Living organisms are constantly subjected to agressions, such as molecular attacks, damaging cells or biological macromolecules.
Reactive Oxygen Species (ROS)
When molecules (or atoms) are missing electrons, they become unstable and very reactive. ROS are molecules derived from the oxidation-reduction process. During reduction, a substance gains electrons from a reducing agent, named an "anti-oxidant". A molecule that loses its electron (and thus gains in oxygen) is called a "pro-oxidant,". In response, those reactive oxygen species reacts to their environment and binds to proteins which causes changes in their structure and/or function. They also react with cell membranes, causing damage. In some cases, DNA may also be affected, causing mutations to the genome. Excessive oxidative stress damage can result of the cell.
There are several ROS, but what these molecules have in common is that they contain oxygen and are unstable, thus highly reactive. Examples of free radicals (or leading to) are:
nitric oxide (NO)
hydrogen peroxide (H2O2)
lipid peroxides (LOOH).
There are several types of ROS, but all these molecules contain oxygen and are highly reactive. They can interact with each other, creating more of these damaging molecules. ROS are naturally produced by endogenous mechanisms in a living organism. Cellular respiration, the energy generator of the cell, requires oxygen to function. During this process, oxygen is transformed into ROS. Nitric oxide is produced by nitric oxide synthase (NOS) and is implicated in blood vessel’s vasodilatation. Moreover, the immune system uses ROS to defend itself against microbes. Phagocytic cells (macrophages, microglia) use ROS as a first defense line in innate immunity (“oxidative burst”). ROS are produced by NADPH oxidase family members, and are involved in apoptosis activation, cytokines production, inflammatory and anti-microbial reaction. Finally, ROS may come from other sources, such as food or other elements (smoking, pollution, ...)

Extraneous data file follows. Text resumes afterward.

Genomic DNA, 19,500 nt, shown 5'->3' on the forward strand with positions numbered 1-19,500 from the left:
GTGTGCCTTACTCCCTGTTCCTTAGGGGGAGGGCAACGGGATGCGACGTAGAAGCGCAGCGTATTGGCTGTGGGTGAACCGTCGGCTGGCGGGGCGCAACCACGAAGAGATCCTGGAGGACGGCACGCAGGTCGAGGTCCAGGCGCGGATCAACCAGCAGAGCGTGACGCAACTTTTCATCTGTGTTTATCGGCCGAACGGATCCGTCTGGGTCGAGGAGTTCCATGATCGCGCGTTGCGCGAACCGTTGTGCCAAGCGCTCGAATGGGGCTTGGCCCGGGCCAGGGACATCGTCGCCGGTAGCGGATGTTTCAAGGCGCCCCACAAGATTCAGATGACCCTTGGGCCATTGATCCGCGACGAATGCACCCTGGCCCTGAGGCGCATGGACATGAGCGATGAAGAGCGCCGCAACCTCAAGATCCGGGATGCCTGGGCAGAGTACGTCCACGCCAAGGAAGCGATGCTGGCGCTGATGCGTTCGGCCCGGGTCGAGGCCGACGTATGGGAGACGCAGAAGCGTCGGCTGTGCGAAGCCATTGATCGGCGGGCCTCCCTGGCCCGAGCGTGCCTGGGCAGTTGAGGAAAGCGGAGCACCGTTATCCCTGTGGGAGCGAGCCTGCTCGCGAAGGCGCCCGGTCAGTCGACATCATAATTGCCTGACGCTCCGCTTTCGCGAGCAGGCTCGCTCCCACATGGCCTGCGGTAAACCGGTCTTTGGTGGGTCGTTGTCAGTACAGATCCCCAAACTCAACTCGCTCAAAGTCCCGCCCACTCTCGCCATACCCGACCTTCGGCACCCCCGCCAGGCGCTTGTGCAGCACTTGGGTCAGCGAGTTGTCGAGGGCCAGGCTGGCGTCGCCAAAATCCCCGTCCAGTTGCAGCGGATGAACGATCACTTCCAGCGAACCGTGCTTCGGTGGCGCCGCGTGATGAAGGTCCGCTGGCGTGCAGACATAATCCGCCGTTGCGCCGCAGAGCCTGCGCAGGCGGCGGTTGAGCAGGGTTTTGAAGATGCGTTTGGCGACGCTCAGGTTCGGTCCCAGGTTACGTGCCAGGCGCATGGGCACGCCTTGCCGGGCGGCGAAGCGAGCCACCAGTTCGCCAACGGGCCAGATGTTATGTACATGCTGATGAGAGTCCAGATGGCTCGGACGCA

Many enzymes involved in the generating of ROS like:
NADH dehydrogenase complex
complex III (cytochrome bc1)
Nitric oxide is produced by nitric oxide synthase (NOS). In addition, phagocytic cells use ROS as a first defense line in innate immunity ("oxidative burst"). ROS are produced by NADPH oxidase family members, and are involved in apoptosis activation, cytokines production, inflammatory and anti-microbial reaction. Finally, ROS may come from other sources, such as food or other elements (smoking, pollution, ...)
Effects of ROS
ROS are highly reactive, and can create chemical changes in macromolecules. Cell membranes are prone to peroxidation. DNA and RNA are subject to mutations. Many protein modifications such as nitration or carbonylation can damage proteins causing dysfunction or damage. Some aldehydic products (4-hydroxy-2-nonenal, HNE) get attached to proteins. Too many modifications can cause cell apoptosis.
The body defends itself against these ROS, because large quantities are harmful. To protect the cells, ROS are eliminated by transformation into a simple water molecule, for instance through superoxide dismutase and catalase. The glutathione system, an antioxidant molecule trapping ROS, is resplenished by the action of glutathione reductase and peroxidase. Also, various redoxines reduce peroxide molecules, thus eliminating their oxidant power. Vitamins C and E, polyphenols (red wine), carotenes (fruits and vegetables), flavones (soybeans) and omega3 fatty acids (fish, nuts) are other anti-oxidant molecules.
Many antioxidant molecules are found in mitochondria:
vitamin E and coenzyme Q10: trapping ROS
cytochrome C molecules: removing produced superoxide
glutathione (GSH): maintaining balance of intracellular redox thiol groups.
Oxidative stress is defined as a imbalance between antioxidant and oxidant molecules. This may arise due to an increased production or a decreased removal of ROS. For example, an infection or illness may lead to excessive oxygen consumption and result in an overproduction of ROS. Furthermore, declining or dysfunctional antioxidant molecules may also result in an increase of ROS.
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